Finally, he has the biggest ego of anyone. He has made comments about how he thinks he is better than most people, and you can tell he genuinely believes it and it is scary. For example, he does not belong to a political party because he said he is above people on both sides and they are both unintelligent, whether you are Dem or Rep. It is a ridiculous, sweeping argument to make but he genuinely believes it.

He also makes weird weird offhand comments complimenting himself that I used to just ignore because I thought it was just some quirky thing. Like he'll just say "I'm so smart" or "I'm so attractive" and be DEAD serious about it in the moment, and typically, it is not prompted by anything. It's so odd. I don't know if he is trying to convince other people that he is these things but it really does not seem like an act. I used to have an ex who did the opposite, he would say things like "I'm so stupid and ugly" because he had severe depression and self esteem issues, so I think with this most recent ex, I saw it as a similar trait (even if what they were saying was opposite) and brushed it off.

I asked him once if he has ever felt not confident in a scenario and he said one time when he couldn't speak another language fluently when someone he was with could. And when asked again, he said he really could not think of another time. Like he is very overconfident all of the time.

I will end with this. One of the traits of a narcissist is lack of empathy. He has seen me cry multiple times and just watched, and one time, even told me to stop because I look pathetic. Unless someone is abusing me while they are crying, I cannot imagine a scenario where I could see someone cry and not feel a pang of anything at all. The weird thing is, if I had moments of emotion or cried during our six month solid relationship, he would care and hug me and soothe me but now it's like he's dropped the act completely.

I obviously could fill a whole novel and if you need more info to assess, I could definitely provide some. But do you think he is a full fledged narcissist or just has tendencies? I guess it's hard if you don't know him but he seems to hit all the traits.

PLEASE if someone has had experience dating a narcissist, PLEASE share!! I need advice as I don't know anyone irl who has dated someone like this. Thank you if you stuck around this long!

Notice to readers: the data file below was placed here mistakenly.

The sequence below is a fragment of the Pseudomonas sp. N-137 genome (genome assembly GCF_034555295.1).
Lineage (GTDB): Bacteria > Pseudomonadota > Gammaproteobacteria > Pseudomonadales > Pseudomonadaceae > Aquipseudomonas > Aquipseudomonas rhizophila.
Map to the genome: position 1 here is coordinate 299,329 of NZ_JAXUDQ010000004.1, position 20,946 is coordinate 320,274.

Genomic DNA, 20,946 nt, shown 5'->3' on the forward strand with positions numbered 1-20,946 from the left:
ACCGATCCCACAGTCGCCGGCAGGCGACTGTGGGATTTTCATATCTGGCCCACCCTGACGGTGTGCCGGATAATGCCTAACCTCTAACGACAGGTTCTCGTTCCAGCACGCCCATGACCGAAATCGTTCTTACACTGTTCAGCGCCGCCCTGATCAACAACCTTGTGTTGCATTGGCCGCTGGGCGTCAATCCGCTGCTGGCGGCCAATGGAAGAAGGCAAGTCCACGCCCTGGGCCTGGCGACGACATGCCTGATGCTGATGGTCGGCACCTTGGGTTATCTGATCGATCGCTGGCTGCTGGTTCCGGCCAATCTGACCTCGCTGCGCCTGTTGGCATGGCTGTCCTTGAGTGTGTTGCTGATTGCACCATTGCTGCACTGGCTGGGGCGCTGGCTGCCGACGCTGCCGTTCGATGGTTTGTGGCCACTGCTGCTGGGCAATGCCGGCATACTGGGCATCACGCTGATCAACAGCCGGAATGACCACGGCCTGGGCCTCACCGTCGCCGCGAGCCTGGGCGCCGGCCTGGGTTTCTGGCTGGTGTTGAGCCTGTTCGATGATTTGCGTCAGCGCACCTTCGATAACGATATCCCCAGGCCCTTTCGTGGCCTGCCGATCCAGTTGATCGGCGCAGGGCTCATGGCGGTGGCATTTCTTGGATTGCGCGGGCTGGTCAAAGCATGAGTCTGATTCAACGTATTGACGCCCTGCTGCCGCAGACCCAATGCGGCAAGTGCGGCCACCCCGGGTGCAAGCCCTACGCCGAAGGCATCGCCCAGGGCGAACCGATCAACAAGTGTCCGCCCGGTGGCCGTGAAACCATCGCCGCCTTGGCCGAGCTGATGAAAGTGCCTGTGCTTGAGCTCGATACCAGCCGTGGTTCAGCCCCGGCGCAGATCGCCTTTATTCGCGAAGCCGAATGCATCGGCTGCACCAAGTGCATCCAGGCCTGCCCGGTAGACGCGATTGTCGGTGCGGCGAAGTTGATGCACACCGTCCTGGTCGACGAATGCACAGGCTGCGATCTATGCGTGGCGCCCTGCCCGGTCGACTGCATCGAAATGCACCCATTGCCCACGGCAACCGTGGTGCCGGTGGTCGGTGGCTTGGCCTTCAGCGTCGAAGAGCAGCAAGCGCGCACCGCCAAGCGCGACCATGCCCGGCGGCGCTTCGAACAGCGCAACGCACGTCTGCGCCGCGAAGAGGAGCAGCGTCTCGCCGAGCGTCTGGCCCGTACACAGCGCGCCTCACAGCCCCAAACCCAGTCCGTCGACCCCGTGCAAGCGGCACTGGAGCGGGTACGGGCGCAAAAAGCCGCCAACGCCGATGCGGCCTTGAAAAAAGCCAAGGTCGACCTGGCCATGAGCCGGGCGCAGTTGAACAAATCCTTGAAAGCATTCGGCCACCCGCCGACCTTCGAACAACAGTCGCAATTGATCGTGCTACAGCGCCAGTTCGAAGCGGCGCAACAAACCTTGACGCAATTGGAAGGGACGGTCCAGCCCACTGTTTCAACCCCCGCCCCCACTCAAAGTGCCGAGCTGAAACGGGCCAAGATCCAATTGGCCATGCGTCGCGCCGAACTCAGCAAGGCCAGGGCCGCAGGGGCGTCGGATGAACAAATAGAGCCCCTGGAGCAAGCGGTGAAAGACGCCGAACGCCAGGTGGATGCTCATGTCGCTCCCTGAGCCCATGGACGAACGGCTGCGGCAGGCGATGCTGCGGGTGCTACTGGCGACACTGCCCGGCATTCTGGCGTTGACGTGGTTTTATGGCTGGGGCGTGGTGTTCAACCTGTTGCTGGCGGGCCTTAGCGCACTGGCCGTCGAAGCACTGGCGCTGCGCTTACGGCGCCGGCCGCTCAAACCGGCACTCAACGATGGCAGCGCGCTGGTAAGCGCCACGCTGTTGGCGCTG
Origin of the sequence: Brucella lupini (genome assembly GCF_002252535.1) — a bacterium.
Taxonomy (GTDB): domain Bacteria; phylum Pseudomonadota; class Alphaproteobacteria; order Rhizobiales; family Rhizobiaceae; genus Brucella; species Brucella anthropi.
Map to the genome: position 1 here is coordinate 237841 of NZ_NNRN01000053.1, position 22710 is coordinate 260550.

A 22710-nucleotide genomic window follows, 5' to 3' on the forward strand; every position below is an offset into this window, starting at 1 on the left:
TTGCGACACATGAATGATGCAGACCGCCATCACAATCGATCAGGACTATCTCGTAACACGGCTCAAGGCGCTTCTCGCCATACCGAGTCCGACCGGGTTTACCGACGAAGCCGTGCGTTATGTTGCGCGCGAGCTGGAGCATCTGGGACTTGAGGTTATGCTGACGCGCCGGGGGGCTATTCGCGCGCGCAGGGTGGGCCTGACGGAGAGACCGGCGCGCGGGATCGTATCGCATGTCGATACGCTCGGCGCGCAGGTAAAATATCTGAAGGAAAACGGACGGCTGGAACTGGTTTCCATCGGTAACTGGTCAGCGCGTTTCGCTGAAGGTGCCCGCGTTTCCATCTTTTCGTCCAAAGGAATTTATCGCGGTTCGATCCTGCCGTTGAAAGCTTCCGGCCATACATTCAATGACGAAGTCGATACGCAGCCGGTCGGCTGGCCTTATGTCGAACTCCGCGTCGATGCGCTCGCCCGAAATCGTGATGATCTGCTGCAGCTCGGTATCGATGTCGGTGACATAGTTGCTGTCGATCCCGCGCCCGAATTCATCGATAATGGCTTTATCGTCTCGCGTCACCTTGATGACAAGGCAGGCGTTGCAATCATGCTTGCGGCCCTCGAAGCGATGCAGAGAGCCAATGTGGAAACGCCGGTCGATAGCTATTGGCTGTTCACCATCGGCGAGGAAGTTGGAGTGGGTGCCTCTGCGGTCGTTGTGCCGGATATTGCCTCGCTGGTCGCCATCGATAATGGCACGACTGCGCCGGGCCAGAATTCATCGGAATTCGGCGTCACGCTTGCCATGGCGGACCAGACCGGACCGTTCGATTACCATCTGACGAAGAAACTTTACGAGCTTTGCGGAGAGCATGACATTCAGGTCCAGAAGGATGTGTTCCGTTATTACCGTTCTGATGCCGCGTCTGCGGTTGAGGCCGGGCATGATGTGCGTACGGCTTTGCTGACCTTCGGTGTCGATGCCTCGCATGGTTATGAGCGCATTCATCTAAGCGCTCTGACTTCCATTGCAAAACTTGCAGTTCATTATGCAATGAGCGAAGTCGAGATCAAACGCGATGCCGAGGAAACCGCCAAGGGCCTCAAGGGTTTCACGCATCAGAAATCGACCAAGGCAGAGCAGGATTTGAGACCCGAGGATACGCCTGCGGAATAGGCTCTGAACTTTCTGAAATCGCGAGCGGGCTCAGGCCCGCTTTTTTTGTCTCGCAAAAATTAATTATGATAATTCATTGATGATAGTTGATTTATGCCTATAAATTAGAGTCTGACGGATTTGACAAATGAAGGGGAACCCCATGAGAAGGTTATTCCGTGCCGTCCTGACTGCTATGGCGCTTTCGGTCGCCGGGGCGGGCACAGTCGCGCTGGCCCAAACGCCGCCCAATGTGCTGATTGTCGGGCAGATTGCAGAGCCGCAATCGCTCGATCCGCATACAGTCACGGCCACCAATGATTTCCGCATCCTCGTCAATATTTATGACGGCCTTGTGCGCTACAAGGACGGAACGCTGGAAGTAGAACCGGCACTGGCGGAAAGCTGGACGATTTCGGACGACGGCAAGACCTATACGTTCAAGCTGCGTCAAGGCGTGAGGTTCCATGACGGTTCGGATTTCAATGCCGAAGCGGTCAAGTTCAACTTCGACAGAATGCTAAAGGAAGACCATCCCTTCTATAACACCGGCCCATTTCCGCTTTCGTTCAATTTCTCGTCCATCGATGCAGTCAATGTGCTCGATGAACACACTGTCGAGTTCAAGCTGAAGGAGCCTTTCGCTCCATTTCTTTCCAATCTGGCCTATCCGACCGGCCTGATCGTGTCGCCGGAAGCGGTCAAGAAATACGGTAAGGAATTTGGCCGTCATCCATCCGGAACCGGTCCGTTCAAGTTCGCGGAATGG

(P.S. If you're wondering, I have reached a breaking point and now I plan on filtering him out of my life. It will be hard since we go out with the same people every weekend but over the holiday break I'm going to have a lot of time to think over my plan.)
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Old 20th December 2018, 1:00 PM   #2
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His behavior does seem to be pretty narcissistic. What got me was when he berated you for crying--no one who loves another person should call them "pathetic" when they are sad. I had an ex who had those tendencies, but it was more because he had difficulty expressing his emotions in ways that weren't cocky or trying to brush off the fact that he does feel things. I'm glad you are done with him though because that is not healthy.
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Old 20th December 2018, 2:02 PM   #3
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I don't see narcissism (the disorder) here. Being charming and confident are good traits. You have a problem with much of this after he broke off with you. There are resentment, crying, anger, disrespect, annoyance, etc from both sides after an ugly break up.

You are still trying to understand what hapened. If he indeed has NPD, there's a good chance you have BPD. People with disorders attract each other and have these on-off relationships. They tend to not be attracted to Non's and even if there's a brief relationship, the Non's are too healthy to continue an unhealthy entanglement post-breakup. So for your sake I hope this is just a bad break up with no disorders involved.
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Old 20th December 2018, 7:35 PM   #4
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Only a professional can diagnose this. Charming, good looking men are very confident because they have not been challenged yet. Deep down, you can tell how insecure he really is when he can't take jokes. As far as empathy, it all depends on how you were raised and how you have conditioned yourself. I used to work with officers who had returned from the war. What people generally feared or were troubled over was seen as insignificant to them because they had experienced true horrors and had to face them head on. To this guy, you're just a person of too much emotion. He may do better with someone equally self-absorbed. Before you cut him off, try it.